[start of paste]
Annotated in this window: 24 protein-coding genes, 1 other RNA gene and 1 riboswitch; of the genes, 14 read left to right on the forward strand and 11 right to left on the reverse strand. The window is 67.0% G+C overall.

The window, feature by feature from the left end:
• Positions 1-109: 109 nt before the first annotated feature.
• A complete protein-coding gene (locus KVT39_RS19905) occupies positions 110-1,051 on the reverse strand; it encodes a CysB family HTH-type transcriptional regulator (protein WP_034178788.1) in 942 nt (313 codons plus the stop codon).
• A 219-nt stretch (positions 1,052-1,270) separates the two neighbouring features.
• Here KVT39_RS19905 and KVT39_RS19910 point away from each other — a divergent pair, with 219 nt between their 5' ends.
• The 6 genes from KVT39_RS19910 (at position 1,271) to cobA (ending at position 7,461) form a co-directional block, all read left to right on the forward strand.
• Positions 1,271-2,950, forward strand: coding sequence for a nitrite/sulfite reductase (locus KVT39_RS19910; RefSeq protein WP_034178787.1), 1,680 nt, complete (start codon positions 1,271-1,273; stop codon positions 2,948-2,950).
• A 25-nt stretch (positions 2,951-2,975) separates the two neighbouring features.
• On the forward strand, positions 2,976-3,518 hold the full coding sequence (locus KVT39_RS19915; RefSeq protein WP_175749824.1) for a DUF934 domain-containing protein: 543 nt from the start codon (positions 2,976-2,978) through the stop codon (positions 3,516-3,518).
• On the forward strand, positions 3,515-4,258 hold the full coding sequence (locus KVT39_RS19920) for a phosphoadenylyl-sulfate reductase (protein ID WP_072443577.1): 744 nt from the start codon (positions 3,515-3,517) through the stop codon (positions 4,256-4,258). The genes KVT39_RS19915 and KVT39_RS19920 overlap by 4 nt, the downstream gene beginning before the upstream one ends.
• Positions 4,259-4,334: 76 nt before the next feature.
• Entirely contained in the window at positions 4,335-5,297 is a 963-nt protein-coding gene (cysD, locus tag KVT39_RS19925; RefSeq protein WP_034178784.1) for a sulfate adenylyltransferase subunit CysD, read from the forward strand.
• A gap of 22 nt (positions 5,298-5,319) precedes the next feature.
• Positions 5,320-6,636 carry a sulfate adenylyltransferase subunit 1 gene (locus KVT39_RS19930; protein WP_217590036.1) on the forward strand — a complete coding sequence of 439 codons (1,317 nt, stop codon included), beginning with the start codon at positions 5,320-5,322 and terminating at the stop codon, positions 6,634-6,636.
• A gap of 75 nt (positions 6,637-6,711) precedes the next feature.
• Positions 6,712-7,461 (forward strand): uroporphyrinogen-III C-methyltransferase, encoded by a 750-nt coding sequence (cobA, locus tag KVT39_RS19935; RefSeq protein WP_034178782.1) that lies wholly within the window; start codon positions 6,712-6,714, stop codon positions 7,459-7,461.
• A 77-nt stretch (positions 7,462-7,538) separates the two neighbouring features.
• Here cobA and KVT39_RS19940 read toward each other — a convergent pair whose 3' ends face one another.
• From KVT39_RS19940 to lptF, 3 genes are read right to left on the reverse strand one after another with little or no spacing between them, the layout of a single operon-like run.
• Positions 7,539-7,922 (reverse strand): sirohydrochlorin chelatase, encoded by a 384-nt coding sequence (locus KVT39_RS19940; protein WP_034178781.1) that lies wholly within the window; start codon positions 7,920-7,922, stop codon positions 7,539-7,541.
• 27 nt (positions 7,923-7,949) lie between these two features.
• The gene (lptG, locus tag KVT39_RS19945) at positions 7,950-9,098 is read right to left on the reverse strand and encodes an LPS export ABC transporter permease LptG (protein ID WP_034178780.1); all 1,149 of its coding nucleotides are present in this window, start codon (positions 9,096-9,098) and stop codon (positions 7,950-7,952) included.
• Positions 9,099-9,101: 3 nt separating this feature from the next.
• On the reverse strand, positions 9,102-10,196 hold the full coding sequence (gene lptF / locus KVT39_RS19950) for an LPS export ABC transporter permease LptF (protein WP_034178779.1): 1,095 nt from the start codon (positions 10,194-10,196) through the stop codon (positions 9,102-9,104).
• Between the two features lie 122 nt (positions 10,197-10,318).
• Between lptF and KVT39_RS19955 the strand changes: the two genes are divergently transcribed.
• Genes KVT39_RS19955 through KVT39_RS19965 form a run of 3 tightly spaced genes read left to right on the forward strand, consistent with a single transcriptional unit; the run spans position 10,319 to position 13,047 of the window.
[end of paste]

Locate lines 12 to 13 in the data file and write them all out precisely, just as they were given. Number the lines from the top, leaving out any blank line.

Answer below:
• Positions 4,259-4,334: 76 nt before the next feature.
• Entirely contained in the window at positions 4,335-5,297 is a 963-nt protein-coding gene (cysD, locus tag KVT39_RS19925; RefSeq protein WP_034178784.1) for a sulfate adenylyltransferase subunit CysD, read from the forward strand.